Guest Author: Daniel M. Hausman
Preference, Value, Choice and Welfare (PVCW), which is the winner of the American Philosophical Association’s 2012 Joseph B. Gittler award for the best work in philosophy of social science, is concerned with the concept of preferences as used in everyday talk and especially in economics. Preference is not only the central concept in mainstream positive economics; it is equally central to mainstream normative economics. I argue that preferences, as employed in mainstream economics, are total subjective comparative evaluations. They are subjective, because they combine with beliefs to explain choices among feasible alternatives. Unlike desires, they are comparative (people prefers one state of affairs to another), and because economists take preferences in combination with beliefs to determine choices, they must be total comparisons – that is, comparisons that take into account everything that the agent takes to be relevant. Preferences are evaluations, rather than judgments or mere expressions of taste, because tastes do not exhaust the considerations relevant to choice, and judgments do not by themselves motivate action. Because preferences are total comparisons, they are cognitively demanding. Indeed the standard axioms of completeness and transitivity impose extravagant cognitive demands, and Amartya Sen is right to doubt whether it is always useful to model agents as capable of adjudicating all of the many considerations influencing the evaluation of alternatives and as possessing a single preference ranking. Despite the idealization it requires, this notion of preferences and what I call the “standard” model of choice that depends on it are useful tools for social scientists, including especially economists. But I do not argue that the standard model is the only fruitful way of modeling choice. Indeed, there are questions concerning, for example, agency and self-governance that the standard model does not help to answer. In my view, the choice between the economist’s model of choice and competing models with multiple preference rankings or with emotions, perceptions and drives in place of preferences and beliefs turns on their usefulness for the purposes at hand, not on their truth.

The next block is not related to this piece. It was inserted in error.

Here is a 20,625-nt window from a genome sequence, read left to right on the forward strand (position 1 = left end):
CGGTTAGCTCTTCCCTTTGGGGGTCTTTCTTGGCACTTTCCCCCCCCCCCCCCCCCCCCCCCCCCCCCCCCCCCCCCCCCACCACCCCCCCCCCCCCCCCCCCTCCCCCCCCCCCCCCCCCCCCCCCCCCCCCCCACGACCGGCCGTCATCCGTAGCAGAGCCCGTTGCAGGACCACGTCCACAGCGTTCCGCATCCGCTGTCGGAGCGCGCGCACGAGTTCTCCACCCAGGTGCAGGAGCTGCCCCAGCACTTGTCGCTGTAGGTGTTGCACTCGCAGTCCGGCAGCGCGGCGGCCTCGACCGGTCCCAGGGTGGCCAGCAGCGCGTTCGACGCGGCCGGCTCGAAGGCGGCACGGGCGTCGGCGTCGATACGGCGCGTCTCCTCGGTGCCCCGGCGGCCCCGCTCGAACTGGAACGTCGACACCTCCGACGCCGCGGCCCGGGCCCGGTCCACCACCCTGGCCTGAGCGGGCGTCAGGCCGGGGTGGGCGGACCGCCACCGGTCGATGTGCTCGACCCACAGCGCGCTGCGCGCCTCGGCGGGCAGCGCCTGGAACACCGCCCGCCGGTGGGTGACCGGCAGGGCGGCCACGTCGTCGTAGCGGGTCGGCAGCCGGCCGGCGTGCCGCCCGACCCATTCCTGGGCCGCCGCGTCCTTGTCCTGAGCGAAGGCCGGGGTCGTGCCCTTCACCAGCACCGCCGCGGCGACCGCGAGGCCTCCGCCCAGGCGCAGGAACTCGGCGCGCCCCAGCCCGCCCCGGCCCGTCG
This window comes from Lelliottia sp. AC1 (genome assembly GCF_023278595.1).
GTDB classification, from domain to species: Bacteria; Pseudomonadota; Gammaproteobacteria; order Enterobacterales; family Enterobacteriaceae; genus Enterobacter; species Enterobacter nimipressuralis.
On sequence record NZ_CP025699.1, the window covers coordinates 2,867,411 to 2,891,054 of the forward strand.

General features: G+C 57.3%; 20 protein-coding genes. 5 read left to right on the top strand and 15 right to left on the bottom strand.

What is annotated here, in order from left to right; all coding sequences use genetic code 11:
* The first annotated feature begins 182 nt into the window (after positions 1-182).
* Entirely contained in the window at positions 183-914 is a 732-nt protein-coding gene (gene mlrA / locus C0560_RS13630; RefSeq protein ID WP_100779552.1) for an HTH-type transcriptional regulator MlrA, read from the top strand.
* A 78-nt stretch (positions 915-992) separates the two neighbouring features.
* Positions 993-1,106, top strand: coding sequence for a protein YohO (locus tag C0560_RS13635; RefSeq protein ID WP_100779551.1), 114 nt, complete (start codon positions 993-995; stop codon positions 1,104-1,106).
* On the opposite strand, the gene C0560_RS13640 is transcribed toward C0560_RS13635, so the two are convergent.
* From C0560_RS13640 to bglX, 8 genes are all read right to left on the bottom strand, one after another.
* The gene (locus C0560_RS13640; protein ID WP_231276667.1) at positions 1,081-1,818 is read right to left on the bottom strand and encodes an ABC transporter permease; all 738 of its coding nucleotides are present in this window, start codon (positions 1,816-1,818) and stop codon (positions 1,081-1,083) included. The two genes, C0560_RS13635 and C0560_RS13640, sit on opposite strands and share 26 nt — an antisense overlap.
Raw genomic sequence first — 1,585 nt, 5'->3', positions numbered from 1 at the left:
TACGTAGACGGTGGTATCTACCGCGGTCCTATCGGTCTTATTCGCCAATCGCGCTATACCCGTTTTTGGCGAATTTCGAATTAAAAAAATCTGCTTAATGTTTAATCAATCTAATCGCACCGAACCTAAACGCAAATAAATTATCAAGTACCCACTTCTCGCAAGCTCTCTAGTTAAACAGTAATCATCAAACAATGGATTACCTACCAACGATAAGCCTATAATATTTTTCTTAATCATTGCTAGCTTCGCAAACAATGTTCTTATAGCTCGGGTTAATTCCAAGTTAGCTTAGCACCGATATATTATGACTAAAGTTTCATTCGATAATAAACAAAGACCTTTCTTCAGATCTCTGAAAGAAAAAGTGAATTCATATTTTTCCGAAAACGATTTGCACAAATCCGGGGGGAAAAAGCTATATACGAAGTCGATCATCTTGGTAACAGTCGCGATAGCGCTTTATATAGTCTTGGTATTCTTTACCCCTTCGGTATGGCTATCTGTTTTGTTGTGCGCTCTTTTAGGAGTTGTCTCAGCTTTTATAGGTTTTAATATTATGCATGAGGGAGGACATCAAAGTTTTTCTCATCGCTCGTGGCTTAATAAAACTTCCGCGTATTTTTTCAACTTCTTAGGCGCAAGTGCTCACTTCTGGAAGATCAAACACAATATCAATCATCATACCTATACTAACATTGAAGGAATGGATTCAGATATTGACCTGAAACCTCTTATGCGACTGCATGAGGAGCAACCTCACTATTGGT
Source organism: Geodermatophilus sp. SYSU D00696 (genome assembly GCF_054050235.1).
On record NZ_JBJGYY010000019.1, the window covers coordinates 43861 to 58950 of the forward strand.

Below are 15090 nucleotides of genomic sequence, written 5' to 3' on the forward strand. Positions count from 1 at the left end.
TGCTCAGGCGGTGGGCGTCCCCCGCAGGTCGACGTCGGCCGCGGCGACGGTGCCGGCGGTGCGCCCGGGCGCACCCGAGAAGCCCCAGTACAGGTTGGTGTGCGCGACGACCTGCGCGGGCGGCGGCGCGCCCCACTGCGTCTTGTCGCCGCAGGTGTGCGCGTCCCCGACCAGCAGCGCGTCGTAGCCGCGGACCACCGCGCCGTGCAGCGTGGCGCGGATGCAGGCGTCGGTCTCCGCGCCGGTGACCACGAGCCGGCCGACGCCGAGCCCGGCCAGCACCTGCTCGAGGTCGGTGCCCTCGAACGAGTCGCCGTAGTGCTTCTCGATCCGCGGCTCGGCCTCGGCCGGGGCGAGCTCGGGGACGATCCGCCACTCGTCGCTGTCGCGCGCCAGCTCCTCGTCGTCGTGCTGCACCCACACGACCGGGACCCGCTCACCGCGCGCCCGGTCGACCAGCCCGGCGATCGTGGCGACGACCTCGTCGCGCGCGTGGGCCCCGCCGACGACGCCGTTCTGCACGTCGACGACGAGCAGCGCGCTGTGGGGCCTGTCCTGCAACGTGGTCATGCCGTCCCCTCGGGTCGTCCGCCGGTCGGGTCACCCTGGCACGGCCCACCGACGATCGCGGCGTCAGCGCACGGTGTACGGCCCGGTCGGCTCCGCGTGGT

Although part 2 of PVCW begins with a critique of the view that preference satisfaction constitutes welfare, it offers a qualified defense of the welfare economist’s reliance on information concerning preferences to draw conclusions concerning welfare. Without committing themselves to any theory of welfare, economists can infer from the preferences of self-interested, well-informed and rational individuals what is good for them. (Since individuals are not always self-interested, their beliefs are often false, and their rationality often tenuous, this is far from a blanket defense!) Part 3 makes a foray into the psychological complexities of choice and argues that they do not preclude modeling a good deal of action, as economists do, as determined by preferences, beliefs and constraints. At the same time, these complexities show that the economist’s model of choice leaves many questions open. Tying preference so closely to choice evades rather than solves the hard problems in explaining, predicting, and evaluating choices. The problems reappear as soon as one asks – as economists often should – how preferences are determined and modified.
Author’s Bio: Daniel M. Hausman is the Herbert A. Simon and Hilldale Professor of Philosophy at the University of Wisconsin-Madison. His research has centered on epistemological, metaphysical, and ethical issues lying at the boundaries between economics and philosophy and metaphysical questions concerning the nature of causation. He is currently working on questions concerning how to value health. In 2009, Hausman was elected to the American Academy of Arts and Sciences.